1,Avoid Tall, Thin Walls
Wall features on part designs are generally tricky. Cutting tools used in the CNC machines are made of hard, rigid materials such as tungsten carbide and high-speed steel. Nonetheless the tools deflect or bend slightly at machining forces, as does the material they’re cutting. This can result in issues such as an undesirable rippled surface and difficulty meeting part tolerances. The wall also could chip, bend, or break. The taller your wall—our maximum is 2 in. (51mm)—the thicker it may need to be to increase the rigidity of the material. Thin walls of 0.020 in. (0.508mm) or less are subject to breaking during machining and may flex or warp afterwards. Try not to design walls too thick as the cutting tool usually is spinning at 10,000 to 15,000 rpm. A good rule of thumb for walls is a width-to-height ratio of 3:1. Adding some draft to a wall—an angle of 1, 2, or 3 degrees so that it tapers rather than standing vertical—could make machining it easier and leave less leftover material.
2. Avoid Creating Holes That Can't Be Threaded
We can easily add threaded holes to your machined parts. But designing threads so that our quoting software will see them—and so they will get machined into your part—can be challenging. Our quick turn process has a static set of threads available. When our software analyzes your part it looks for a hole diameter that will correspond to one of those threads. If you want a UNC or UNF #5-40 thread, for example, the software looks for a hole with a diameter that’s within the range for that thread. If the diameter isn’t within that range, you won’t be able to assign that thread to your part. This often is when customers call and we when we refer them to our quick-reference Threaded Hole Guidelines page. There you’ll find the types of threads we have available. Click on a particular thread to go to a chart with the range of hole diameters to choose from for that thread. Choosing a diameter that’s 75 percent of the hole drill size—each chart includes that dimension for every thread—will always work. As you’re designing your part, go ahead and use your CAD software’s thread wizard—most customers do. But confirm with our charts that the wizard is outputting a hole diameter that works with our software. Learn more considerations for thread design here.
3. Reconsider Machining Parts That Will Eventually Be Molded
We often see designs for injection-molded parts uploaded to our machining service for prototyping before buying a mold. But each process has different design requirements and the results can differ. A thick machined feature may suffer sink, warp, porosity, or other problems when molded. A well-designed molded part with ribs, pockets, and other features will require prolonged run time to machine. The point here is: part designs are typically optimized for their manufacturing process. Talk to our team first for advice on how to modify your design for a molded part for machining, or simply prototype your parts in their final production process—injection molding. At Protolabs, the initial cost investment for prototype tooling is very low.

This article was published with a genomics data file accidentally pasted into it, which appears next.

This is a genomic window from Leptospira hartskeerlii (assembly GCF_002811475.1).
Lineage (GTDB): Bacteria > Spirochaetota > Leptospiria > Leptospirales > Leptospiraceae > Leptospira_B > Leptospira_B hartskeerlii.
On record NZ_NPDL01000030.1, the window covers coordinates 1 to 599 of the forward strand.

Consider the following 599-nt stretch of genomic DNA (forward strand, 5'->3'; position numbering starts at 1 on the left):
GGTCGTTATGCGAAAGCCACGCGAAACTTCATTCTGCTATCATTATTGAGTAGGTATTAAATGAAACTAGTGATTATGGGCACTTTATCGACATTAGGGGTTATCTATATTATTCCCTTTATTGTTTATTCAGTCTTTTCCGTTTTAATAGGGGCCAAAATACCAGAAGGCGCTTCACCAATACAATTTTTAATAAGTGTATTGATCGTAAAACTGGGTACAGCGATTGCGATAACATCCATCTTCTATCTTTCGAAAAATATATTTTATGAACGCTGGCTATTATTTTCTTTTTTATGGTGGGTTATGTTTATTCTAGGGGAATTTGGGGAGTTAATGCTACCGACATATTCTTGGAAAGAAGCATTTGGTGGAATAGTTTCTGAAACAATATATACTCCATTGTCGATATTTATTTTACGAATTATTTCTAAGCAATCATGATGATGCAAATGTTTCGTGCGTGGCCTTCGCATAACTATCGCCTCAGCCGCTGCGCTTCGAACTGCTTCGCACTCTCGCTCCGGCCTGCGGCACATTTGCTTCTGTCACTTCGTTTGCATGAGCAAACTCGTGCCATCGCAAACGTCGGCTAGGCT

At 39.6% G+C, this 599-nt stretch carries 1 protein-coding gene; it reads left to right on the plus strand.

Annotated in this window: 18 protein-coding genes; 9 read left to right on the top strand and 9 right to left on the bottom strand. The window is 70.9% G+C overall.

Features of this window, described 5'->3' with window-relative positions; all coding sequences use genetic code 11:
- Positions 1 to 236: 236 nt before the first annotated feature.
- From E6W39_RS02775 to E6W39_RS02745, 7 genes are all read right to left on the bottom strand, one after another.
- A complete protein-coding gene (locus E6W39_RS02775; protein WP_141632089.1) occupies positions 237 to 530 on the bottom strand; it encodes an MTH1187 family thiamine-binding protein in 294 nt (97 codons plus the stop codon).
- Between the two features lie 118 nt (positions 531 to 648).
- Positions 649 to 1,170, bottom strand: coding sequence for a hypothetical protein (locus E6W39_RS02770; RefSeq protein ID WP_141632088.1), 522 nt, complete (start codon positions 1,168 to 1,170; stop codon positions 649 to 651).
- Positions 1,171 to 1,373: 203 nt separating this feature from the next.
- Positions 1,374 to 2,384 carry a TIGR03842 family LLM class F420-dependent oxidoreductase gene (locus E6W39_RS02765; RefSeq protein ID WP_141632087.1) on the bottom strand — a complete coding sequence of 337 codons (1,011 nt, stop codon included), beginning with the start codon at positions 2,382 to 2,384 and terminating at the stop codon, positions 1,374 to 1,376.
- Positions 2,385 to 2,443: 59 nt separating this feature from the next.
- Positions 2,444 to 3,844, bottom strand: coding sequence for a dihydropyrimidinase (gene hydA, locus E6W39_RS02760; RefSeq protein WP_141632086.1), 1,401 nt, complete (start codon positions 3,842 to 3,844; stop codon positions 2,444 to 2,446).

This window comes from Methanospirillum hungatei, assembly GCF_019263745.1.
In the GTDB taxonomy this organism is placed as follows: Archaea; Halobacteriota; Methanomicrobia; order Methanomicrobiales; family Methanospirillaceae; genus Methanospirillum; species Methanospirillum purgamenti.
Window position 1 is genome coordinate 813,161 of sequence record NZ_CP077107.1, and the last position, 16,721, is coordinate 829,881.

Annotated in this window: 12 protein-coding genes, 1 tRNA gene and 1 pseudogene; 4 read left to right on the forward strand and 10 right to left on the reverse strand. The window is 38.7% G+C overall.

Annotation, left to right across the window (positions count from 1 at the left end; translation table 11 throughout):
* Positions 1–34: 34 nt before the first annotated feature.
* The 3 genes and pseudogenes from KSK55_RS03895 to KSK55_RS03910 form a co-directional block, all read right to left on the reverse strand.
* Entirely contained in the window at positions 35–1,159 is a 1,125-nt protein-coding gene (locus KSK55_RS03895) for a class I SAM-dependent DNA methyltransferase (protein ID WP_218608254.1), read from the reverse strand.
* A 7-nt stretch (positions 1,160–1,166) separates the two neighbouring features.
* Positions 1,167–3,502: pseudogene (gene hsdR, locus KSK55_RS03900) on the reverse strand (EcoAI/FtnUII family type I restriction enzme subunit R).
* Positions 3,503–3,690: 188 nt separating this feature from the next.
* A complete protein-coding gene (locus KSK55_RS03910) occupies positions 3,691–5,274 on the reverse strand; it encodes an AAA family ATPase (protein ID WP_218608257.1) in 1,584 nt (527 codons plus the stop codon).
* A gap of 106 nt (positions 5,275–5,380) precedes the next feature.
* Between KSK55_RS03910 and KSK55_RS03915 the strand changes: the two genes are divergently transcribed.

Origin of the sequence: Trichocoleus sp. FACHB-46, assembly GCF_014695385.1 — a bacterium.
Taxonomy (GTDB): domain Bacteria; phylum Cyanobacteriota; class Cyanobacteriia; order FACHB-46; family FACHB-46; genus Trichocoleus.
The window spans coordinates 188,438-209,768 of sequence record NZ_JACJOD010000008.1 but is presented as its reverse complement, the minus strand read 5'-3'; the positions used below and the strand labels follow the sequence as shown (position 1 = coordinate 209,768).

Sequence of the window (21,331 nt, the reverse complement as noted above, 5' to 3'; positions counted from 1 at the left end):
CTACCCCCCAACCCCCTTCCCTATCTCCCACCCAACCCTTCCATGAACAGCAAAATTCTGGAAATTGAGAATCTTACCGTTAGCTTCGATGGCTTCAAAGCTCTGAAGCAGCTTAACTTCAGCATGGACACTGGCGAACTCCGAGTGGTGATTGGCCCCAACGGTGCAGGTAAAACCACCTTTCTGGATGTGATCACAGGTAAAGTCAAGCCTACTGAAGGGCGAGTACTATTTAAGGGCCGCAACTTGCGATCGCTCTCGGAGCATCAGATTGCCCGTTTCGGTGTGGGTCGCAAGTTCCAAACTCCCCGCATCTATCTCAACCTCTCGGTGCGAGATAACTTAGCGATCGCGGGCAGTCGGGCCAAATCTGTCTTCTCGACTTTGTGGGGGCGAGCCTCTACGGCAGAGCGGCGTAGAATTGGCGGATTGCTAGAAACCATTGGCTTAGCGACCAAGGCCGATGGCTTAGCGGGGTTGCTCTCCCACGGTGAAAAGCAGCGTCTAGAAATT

4. Avoid Small Pocket Features You May Not Need
Some parts incorporate square corners or small internal corner pockets to reduce overall weight or to accept other pieces of an assembly. Internal, 90-degree corners and small pockets, however, are too small for our larger cutting tools. Creating those means picking away at the corner material with smaller and smaller tools. That could result in using six to eight different cutting tools. All of those tool changes drive up run time— and you guessed it—your project’s cost. To avoid this, first determine how critical the pockets really are. If they are there only to reduce weight, revisit your design to avoid paying to machine material that doesn’t need to be cut. The larger the corner radius you design, the bigger the cutting tool we can use, and the less run time it will take.
5. Avoid Features that Require Unnecessary Machining
One frequent mistake is designing a part with areas that don’t need machine cutting. Such unnecessary machining adds to your part’s run time—run time that’s a key driver of your final production cost. Consider this example, where the design specifies a critical circular geometry needed for the part’s application (see left-side illustration in image at right). It calls for machining the square holes/features in the middle and then cutting away the surrounding material to reveal the finished part. That approach, however, adds significant run time to machine away the remaining material. In a simpler design (see right-side illustration at right), the machine simply cuts the part from the block, eliminating the need for additional, wasteful machining of excess material altogether. The design change in this example cuts machine time nearly in half. Keep your design simple to avoid extra run time, pointless machining—and added cost.
6. Avoid Small or Raised Text
Your components may require a milled part number, descriptions, or a company logo. Or you may think some text just looks really cool on a part. Adding text, though, also adds cost. And the smaller the text, the higher the cost. That’s because the very small endmills that cut the text operate at a relatively slower speed, increasing run time on your part and therefore your final cost. You do have options, however. Cutting larger text goes significantly faster if your part can accommodate it, reducing your cost. And where possible choose recessed rather than raised text, which requires milling away material to create letters or numbers on the part.